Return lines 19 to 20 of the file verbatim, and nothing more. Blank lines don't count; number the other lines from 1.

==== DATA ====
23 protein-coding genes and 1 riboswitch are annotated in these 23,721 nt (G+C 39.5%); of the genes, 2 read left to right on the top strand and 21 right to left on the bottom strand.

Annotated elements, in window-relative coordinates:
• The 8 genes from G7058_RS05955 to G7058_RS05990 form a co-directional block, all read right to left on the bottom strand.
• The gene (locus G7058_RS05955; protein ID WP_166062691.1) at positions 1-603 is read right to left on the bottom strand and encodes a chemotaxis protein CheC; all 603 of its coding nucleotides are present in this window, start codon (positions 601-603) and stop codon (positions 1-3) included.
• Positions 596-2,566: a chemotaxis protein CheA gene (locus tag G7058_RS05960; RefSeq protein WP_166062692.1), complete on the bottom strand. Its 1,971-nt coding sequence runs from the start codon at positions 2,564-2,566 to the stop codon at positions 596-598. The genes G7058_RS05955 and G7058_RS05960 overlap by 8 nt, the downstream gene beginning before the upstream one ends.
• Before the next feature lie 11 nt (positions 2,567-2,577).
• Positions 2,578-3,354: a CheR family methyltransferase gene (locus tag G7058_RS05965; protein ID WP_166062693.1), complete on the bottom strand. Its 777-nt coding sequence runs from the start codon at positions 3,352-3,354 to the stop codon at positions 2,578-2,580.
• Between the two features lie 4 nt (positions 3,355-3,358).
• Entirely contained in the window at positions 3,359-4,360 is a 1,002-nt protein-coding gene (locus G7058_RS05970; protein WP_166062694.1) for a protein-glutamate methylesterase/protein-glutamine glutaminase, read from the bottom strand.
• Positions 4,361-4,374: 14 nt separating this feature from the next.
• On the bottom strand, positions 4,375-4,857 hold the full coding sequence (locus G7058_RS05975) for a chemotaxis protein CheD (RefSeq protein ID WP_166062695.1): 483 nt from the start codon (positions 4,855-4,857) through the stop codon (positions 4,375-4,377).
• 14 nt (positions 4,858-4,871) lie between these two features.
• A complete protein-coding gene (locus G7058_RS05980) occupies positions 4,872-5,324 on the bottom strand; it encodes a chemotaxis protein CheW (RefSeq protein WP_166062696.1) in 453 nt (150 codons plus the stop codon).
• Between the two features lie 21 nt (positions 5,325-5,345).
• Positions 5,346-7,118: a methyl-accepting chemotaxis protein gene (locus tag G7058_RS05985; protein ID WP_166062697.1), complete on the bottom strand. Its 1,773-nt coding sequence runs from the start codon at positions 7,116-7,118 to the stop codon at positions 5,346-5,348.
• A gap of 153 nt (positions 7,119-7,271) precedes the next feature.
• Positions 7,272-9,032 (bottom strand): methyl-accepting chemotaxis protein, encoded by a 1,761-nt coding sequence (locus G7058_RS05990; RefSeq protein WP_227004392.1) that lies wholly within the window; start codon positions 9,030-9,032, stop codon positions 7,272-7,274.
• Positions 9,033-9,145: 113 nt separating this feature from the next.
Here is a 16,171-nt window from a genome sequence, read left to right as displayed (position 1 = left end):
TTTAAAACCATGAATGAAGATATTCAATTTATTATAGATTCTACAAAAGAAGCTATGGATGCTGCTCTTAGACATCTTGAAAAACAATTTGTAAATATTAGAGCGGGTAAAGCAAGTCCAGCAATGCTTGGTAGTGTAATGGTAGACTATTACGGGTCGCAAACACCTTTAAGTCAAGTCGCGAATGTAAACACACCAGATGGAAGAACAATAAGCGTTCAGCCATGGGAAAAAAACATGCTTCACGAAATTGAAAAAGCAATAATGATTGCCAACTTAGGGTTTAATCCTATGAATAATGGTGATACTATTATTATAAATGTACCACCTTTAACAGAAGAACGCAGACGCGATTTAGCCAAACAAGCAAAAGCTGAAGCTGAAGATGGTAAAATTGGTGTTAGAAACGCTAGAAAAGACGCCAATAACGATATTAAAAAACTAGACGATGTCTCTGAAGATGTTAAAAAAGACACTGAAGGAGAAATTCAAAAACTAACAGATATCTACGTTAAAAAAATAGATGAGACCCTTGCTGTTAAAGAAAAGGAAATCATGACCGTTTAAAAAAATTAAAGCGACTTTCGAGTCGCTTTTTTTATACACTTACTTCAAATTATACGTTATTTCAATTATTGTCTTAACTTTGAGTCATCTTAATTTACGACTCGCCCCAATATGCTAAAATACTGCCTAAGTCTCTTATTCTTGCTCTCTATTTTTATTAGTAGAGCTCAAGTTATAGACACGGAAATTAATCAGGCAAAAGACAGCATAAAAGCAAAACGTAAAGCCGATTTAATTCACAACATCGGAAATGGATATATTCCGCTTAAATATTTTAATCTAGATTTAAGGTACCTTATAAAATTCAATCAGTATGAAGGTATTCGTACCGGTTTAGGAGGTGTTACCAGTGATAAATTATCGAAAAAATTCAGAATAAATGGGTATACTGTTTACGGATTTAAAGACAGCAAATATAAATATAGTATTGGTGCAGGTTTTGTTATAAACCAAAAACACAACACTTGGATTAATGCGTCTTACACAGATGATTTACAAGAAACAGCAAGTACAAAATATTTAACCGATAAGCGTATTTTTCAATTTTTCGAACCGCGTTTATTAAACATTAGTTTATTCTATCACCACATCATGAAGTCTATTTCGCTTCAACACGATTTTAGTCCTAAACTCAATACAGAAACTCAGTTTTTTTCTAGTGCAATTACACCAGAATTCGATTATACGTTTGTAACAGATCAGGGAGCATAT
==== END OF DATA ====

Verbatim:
Here is a 16,171-nt window from a genome sequence, read left to right as displayed (position 1 = left end):
TTTAAAACCATGAATGAAGATATTCAATTTATTATAGATTCTACAAAAGAAGCTATGGATGCTGCTCTTAGACATCTTGAAAAACAATTTGTAAATATTAGAGCGGGTAAAGCAAGTCCAGCAATGCTTGGTAGTGTAATGGTAGACTATTACGGGTCGCAAACACCTTTAAGTCAAGTCGCGAATGTAAACACACCAGATGGAAGAACAATAAGCGTTCAGCCATGGGAAAAAAACATGCTTCACGAAATTGAAAAAGCAATAATGATTGCCAACTTAGGGTTTAATCCTATGAATAATGGTGATACTATTATTATAAATGTACCACCTTTAACAGAAGAACGCAGACGCGATTTAGCCAAACAAGCAAAAGCTGAAGCTGAAGATGGTAAAATTGGTGTTAGAAACGCTAGAAAAGACGCCAATAACGATATTAAAAAACTAGACGATGTCTCTGAAGATGTTAAAAAAGACACTGAAGGAGAAATTCAAAAACTAACAGATATCTACGTTAAAAAAATAGATGAGACCCTTGCTGTTAAAGAAAAGGAAATCATGACCGTTTAAAAAAATTAAAGCGACTTTCGAGTCGCTTTTTTTATACACTTACTTCAAATTATACGTTATTTCAATTATTGTCTTAACTTTGAGTCATCTTAATTTACGACTCGCCCCAATATGCTAAAATACTGCCTAAGTCTCTTATTCTTGCTCTCTATTTTTATTAGTAGAGCTCAAGTTATAGACACGGAAATTAATCAGGCAAAAGACAGCATAAAAGCAAAACGTAAAGCCGATTTAATTCACAACATCGGAAATGGATATATTCCGCTTAAATATTTTAATCTAGATTTAAGGTACCTTATAAAATTCAATCAGTATGAAGGTATTCGTACCGGTTTAGGAGGTGTTACCAGTGATAAATTATCGAAAAAATTCAGAATAAATGGGTATACTGTTTACGGATTTAAAGACAGCAAATATAAATATAGTATTGGTGCAGGTTTTGTTATAAACCAAAAACACAACACTTGGATTAATGCGTCTTACACAGATGATTTACAAGAAACAGCAAGTACAAAATATTTAACCGATAAGCGTATTTTTCAATTTTTCGAACCGCGTTTATTAAACATTAGTTTATTCTATCACCACATCATGAAGTCTATTTCGCTTCAACACGATTTTAGTCCTAAACTCAATACAGAAACTCAGTTTTTTTCTAGTGCAATTACACCAGAATTCGATTATACGTTTGTAACAGATCAGGGAGCATAT